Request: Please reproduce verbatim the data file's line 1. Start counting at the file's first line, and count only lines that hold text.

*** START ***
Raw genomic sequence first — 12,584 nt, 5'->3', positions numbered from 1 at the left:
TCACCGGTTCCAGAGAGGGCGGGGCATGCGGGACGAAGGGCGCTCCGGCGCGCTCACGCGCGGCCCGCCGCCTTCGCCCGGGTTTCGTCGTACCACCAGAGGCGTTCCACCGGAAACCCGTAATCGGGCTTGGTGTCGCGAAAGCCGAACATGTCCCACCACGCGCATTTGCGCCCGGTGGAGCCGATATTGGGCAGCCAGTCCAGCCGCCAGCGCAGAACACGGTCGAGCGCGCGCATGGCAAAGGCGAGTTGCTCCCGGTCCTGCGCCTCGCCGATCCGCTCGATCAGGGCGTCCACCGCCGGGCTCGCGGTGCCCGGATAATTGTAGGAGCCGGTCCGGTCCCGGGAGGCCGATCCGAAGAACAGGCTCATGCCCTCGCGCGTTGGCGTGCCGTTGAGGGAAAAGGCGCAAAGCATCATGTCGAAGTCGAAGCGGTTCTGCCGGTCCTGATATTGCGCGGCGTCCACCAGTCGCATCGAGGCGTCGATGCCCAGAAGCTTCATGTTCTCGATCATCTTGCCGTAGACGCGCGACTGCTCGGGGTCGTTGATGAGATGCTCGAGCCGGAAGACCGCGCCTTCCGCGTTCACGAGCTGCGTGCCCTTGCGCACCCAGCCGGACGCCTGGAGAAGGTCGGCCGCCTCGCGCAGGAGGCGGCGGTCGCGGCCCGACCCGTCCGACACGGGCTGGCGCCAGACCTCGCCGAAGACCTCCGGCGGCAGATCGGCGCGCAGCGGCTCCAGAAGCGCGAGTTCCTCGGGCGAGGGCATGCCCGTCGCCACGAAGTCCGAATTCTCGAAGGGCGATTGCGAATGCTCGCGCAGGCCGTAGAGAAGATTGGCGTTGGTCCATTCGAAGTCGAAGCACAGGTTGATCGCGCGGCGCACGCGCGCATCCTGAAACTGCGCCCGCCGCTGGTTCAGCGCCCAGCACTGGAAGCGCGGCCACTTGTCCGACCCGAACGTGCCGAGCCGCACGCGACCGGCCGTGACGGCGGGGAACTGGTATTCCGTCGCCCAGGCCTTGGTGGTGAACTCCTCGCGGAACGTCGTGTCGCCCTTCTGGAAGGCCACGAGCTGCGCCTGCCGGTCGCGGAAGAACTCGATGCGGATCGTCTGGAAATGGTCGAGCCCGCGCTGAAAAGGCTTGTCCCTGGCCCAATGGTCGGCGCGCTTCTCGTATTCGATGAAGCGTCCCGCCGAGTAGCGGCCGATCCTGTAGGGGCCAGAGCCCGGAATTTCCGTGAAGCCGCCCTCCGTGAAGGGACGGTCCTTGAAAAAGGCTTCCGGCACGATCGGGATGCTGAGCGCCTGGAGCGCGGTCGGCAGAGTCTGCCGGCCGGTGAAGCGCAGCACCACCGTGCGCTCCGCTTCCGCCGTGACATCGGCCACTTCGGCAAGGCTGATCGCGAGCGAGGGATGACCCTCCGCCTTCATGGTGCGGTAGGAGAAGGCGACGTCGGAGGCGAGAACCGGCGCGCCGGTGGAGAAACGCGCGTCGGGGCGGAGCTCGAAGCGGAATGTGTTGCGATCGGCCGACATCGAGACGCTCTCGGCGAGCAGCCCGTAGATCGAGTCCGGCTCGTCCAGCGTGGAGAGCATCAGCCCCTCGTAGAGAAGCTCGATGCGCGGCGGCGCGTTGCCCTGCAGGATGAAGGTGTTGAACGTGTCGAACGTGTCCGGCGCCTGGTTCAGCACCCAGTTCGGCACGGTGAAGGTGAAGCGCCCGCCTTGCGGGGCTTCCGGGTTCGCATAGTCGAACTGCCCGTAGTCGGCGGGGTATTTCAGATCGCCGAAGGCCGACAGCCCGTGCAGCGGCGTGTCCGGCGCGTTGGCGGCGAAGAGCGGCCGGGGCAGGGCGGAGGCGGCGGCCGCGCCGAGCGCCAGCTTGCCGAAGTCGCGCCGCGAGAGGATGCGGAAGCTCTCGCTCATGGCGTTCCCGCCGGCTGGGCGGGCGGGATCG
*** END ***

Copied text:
Raw genomic sequence first — 12,584 nt, 5'->3', positions numbered from 1 at the left: